The Selfish Giant by Oscar Wilde
Every afternoon, as they were coming from school, the children used
to go and play in the Giant’s garden.
It was a large lovely garden, with soft green grass. Here and
there over the grass stood beautiful flowers like stars, and there were
twelve peach-trees that in the spring-time broke out into delicate blossoms
of pink and pearl, and in the autumn bore rich fruit. The birds
sat on the trees and sang so sweetly that the children used to stop
their games in order to listen to them. “How happy we are
here!” they cried to each other.
One day the Giant came back. He had been to visit his friend
the Cornish ogre, and had stayed with him for seven years. After
the seven years were over he had said all that he had to say, for his
conversation was limited, and he determined to return to his own castle.
When he arrived he saw the children playing in the garden.
“What are you doing here?” he cried in a very gruff voice,
and the children ran away.
“My own garden is my own garden,” said the Giant; “any
one can understand that, and I will allow nobody to play in it but myself.”
So he built a high wall all round it, and put up a notice-board.
He was a very selfish Giant.
The poor children had now nowhere to play. They tried to play
on the road, but the road was very dusty and full of hard stones, and
they did not like it. They used to wander round the high wall
when their lessons were over, and talk about the beautiful garden inside.
“How happy we were there,” they said to each other.
Then the Spring came, and all over the country there were little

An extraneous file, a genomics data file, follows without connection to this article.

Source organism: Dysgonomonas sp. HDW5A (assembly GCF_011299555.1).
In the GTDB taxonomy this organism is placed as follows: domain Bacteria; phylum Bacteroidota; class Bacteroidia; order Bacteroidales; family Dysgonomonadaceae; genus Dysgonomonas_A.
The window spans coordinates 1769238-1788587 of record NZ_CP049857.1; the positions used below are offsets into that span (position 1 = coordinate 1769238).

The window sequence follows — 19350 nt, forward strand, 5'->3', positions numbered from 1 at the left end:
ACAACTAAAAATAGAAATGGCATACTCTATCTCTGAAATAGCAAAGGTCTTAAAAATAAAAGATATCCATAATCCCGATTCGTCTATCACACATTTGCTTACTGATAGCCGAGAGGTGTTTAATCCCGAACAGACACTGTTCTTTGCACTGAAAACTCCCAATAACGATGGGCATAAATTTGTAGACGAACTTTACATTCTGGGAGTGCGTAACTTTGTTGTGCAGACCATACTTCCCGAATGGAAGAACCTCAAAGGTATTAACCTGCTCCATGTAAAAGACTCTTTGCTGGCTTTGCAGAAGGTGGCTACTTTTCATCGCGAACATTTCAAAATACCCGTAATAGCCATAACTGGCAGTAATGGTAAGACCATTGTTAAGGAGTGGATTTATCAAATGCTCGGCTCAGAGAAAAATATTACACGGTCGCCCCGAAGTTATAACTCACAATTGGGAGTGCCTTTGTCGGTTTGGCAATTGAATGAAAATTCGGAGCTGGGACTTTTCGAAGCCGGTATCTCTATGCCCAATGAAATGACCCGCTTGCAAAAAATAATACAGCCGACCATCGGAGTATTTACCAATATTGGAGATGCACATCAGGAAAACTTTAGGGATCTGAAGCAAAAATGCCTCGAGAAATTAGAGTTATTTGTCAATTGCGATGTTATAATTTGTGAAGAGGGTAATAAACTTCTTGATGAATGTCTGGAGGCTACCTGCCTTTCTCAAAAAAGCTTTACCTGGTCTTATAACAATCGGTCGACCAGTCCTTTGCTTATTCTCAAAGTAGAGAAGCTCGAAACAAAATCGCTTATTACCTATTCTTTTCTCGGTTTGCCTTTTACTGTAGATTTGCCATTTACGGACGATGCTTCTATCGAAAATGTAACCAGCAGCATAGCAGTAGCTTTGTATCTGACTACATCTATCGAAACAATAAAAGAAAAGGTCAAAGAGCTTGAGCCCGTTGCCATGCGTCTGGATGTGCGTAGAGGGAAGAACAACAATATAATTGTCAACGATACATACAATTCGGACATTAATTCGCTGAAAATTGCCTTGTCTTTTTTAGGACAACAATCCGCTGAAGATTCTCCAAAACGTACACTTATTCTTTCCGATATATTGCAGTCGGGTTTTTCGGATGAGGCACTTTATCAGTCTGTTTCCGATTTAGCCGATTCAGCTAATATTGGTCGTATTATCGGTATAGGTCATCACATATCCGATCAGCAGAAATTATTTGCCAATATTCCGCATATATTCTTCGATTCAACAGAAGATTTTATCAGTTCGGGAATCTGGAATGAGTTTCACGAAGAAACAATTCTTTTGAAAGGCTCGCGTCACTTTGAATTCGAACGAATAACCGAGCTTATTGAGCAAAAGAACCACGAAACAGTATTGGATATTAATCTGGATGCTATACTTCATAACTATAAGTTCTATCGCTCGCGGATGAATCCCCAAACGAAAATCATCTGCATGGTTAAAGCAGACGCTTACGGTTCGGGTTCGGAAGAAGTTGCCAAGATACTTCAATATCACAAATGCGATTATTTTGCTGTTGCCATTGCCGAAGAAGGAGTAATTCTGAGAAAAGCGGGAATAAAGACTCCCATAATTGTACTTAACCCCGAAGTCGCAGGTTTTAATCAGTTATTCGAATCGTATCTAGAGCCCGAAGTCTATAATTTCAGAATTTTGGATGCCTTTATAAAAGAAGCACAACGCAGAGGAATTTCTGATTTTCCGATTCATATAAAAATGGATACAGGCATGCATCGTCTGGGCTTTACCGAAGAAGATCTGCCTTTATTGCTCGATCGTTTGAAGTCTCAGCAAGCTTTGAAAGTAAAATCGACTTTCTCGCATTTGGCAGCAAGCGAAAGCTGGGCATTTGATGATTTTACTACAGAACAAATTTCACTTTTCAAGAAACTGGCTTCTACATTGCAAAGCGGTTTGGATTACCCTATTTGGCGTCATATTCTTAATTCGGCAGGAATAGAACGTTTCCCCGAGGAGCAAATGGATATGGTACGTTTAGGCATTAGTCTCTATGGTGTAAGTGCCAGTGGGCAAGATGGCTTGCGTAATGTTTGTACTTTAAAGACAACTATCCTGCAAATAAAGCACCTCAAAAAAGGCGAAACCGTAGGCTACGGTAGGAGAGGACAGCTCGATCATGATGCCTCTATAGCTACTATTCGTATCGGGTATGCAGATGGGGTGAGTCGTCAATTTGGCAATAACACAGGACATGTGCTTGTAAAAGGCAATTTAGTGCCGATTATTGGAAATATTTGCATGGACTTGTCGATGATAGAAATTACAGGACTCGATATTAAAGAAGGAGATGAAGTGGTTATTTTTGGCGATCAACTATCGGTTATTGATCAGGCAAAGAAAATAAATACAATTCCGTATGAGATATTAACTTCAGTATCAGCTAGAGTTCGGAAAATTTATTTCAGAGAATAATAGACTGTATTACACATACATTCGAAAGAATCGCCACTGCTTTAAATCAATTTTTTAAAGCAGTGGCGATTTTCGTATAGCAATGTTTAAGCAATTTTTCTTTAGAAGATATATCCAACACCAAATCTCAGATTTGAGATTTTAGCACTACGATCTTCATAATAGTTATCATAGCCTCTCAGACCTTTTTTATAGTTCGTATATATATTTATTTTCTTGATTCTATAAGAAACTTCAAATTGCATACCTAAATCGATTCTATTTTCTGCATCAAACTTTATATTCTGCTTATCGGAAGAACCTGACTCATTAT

blossoms and little birds. Only in the garden of the Selfish Giant
it was still winter. The birds did not care to sing in it as there
were no children, and the trees forgot to blossom. Once a beautiful
flower put its head out from the grass, but when it saw the notice-board
it was so sorry for the children that it slipped back into the ground
again, and went off to sleep. The only people who were pleased
were the Snow and the Frost. “Spring has forgotten this
garden,” they cried, “so we will live here all the year
round.” The Snow covered up the grass with her great white
cloak, and the Frost painted all the trees silver. Then they invited
the North Wind to stay with them, and he came. He was wrapped
in furs, and he roared all day about the garden, and blew the chimney-pots
down. “This is a delightful spot,” he said, “we
must ask the Hail on a visit.” So the Hail came. Every
day for three hours he rattled on the roof of the castle till he broke
most of the slates, and then he ran round and round the garden as fast
as he could go. He was dressed in grey, and his breath was like
“I cannot understand why the Spring is so late in coming,”
said the Selfish Giant, as he sat at the window and looked out at his